Educational attainment measures the highest level of formal schooling community members have completed.
Why This Matters
Educational attainment is an important indicator of the knowledge, skills, and competencies individuals have that allow them to participate effectively in society and the economy. Highly educated individuals tend to be less prone to unemployment and have significantly higher lifetime earnings through income (Organisation for Economic Co-operation and Development (OECD), 2011a). Studies have shown that educational attainment has an impact on many aspects of well-being, with higher education related to longer lives, greater participation in politics and the community, and lower crime (OECD, 2011a). Consequently, educational attainment provides a good indicator of individual well-being as well as whether students are being adequately prepared to meet the demands of the labour market.
Educational attainment is closely connected to the economy and basic needs, and is commonly used as a proxy measure for the skills available in the population and the labour force (OECD, 2011b).
With respect to basic needs, individuals with higher education levels tend to be less prone to unemployment and have significantly higher lifetime earnings from income (OECD, 2011a). Consequently, individuals with higher education levels are in a much better position to provide for the basic needs of themselves and their families.
Educational attainment also links to health. Social determinants of health research indicates that educational attainment contributes to longer and healthier lives (Ross & Wu, 1996; Lleras-Muney, 2005). Part of this relationship links to behaviours associated with higher education: “The well-educated are less likely to smoke, are more likely to exercise, to get health check-ups, and to drink moderately” (Ross & Woo, 1995).
Measurement and Limitations
Educational attainment is measured as the highest level of formal education completed by individuals 25 and over. There are five levels of educational attainment measured: no certificate or diploma, a secondary school diploma or equivalent; a registered apprenticeship or other trades certificate or diploma; a college, CEGEP, or other non-university certificate or diploma; and a university degree, certificate, or diploma.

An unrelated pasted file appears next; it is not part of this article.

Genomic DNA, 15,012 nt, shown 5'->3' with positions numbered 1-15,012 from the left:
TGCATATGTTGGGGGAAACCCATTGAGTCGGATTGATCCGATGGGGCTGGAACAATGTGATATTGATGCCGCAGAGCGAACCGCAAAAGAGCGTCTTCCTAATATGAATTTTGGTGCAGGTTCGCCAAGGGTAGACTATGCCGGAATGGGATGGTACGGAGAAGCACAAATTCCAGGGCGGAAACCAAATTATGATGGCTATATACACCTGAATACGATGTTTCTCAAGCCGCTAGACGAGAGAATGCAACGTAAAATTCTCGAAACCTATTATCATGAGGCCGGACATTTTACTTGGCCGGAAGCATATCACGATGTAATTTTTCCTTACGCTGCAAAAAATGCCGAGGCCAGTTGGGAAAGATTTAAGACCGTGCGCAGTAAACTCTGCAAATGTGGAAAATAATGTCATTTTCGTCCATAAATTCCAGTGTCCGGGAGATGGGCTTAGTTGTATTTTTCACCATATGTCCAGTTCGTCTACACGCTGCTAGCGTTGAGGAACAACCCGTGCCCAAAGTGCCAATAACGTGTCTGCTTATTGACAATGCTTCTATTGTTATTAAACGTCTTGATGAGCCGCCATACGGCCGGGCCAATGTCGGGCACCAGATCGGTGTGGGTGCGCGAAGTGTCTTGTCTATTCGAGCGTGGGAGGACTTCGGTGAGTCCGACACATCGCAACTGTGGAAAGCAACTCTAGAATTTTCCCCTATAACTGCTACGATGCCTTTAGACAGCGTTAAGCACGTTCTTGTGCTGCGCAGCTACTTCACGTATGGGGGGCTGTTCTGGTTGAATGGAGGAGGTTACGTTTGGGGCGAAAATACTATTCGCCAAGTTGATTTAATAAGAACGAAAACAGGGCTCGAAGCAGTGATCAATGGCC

This indicator only takes into account the highest level of education completed.
The data for this indicator are collected by Statistics Canada for each census year. Recent data can be accessed at: http://www12.statcan.gc.ca/census-recensement/index-eng.cfm
This data is updated for each census year, as the data becomes available.
Aghion, P., & Howitt, P. (1998). Endogenous growth theory. Cambridge, MA: Massachusetts Institute of Technology.
Braunerhjelm, P., Acs, Z., Audretsch, D., & Carlsson, B. (2009). The missing link: Knowledge diffusion and entrepreneurship in endogenous growth. Small Business Economics, 34(2), 105-25.
Lleras-Muney, A. (1995). The relationship between education and adult mortality in the United States. Review of Economic Studies, 72, 189-221.
Organisation for Economic Co-operation and Development (OECD). (2011a). Compendium of OECD well-being indicators. Retrieved from: http://www.oecd.org/dataoecd/4/31/47917288.pdf
Organisation for Economic Co-operation and Development (OECD). (2011b). Education at a Glance 2011: OECD Indicators. Retrieved from: http://www.oecd.org/dataoecd/61/2/48631582.pdf
Ross, Catherine E. & Chia-ling Wu. (1995). The links between education and health.” American Sociological Review, 60, 719-45.
Ross, C.E. & C-L Wu. 1996. Education, age and the cumulative advantage in health. Journal of Health and Social Behavior, 37(1), 104-120.
Statistics Canada. (2006). Census guide 2B. Retrieved from http://www12.statcan.gc.ca/census-recensement/2006/ref/pdf/3901_D15_T1_V1-eng.pdf
Educational Attainment Sustainable Development Goals
4. Ensure inclusive and quality education for all and promote lifelong learning
Obtaining a quality education is the foundation to improving people’s lives and sustainable development. Major progress has been made towards increasing access to education at all levels and increasing enrolment rates in schools particularly for women and girls. Basic literacy skills have improved tremendously, yet bolder efforts are needed to make even greater strides for achieving universal education goals. For example, the world has achieved equality in primary education between girls and boys, but few countries have achieved that target at all levels of education.